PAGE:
1. Money aside, (changing the name) is the right thing to do.
2. The “model” they used (have not seen it) indicates no significant loss in revenue. My experience with name changes would bear this out. In fact, the opposite is often the case. I understand the argument about existing brand equity, but there are other important factors.
3. We would advise that the team owners look at a new name as an opportunity to re-energize the fan base. What if it attracted more fans and advertisers? Looking at the upside might help all involved think about a different and better brand and future for the franchise.
4. Lewis’s idea of involving the Native American community leaders is a brilliant way to move forward in a positive manner. It could result in an even larger upside, albeit the process might be complex so as not to disenfranchise anyone.
Change is scary for many, but, in this case, necessary. Not only has the U.S. Patent & Trademark Office voted to strip the team of trademark protections, but changing the name is the right thing to do.
June 26, 2014 2 Comments
Intel just created its own proprietary corporate font to be easier to read in the global digital world. They call it “Intel Clear”. A smart move in a number of ways. First, it gave them the opportunity to assess the equity in their existing font and think through whether and how much to change. Second, It caused them to think about how their critical audiences, internal and external, national and international, should perceive Intel as the communications media evolve so dramatically and rapidly.
April 8, 2014 Comments Off on Updating Intel’s Font for the Mobile Future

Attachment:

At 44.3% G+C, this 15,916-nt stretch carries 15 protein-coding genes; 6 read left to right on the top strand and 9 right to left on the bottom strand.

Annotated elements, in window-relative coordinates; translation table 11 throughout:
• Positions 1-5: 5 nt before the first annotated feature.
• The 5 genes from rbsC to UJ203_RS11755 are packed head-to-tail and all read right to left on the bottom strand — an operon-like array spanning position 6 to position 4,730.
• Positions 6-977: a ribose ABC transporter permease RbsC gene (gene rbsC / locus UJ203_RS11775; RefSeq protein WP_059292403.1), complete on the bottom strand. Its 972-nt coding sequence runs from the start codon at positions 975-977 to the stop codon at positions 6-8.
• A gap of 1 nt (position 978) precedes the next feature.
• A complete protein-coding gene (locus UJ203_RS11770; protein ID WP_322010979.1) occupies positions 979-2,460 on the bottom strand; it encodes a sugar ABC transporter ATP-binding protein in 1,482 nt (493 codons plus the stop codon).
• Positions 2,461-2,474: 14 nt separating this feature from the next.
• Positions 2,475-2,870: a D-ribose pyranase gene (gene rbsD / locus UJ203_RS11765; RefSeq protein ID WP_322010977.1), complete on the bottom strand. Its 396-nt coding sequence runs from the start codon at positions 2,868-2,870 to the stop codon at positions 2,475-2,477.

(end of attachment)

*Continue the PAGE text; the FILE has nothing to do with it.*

The acquisition of Beam Inc. by Suntory Holdings of Japan, has created a storm of concern about whether the heartland American brands, Jim Beam and Maker’s Mark will change. With enormous heritage, both brands have very loyal franchises and passionate consumers.
And despite the fact that they have been around for a long time – Jim Beam was founded in 1795 and Maker’s Mark in 1958 – these brands continue to enjoy organic growth, and are benefitting, possibly even contributing to, a resurgence in the popularity of bourbons and whiskeys globally. [Read more →]
January 17, 2014 1 Comment
Ad Age reported that Velveeta inventory is running low, just as Superbowl parties are only a few weeks away. This has created yet another media feeding frenzy. The Chicago Tribune calls it “Cheesepocalypse”. But the underlying reason is quite deep. Velveeta has earned our trust as a brand that hasn’t changed, and in the confusing world we live in, anchor brands are very important. Moreover, anchor brands like Velveeta often become part of a national tradition, a cultural touchstone that has meaning and value beyond the functionality of the product.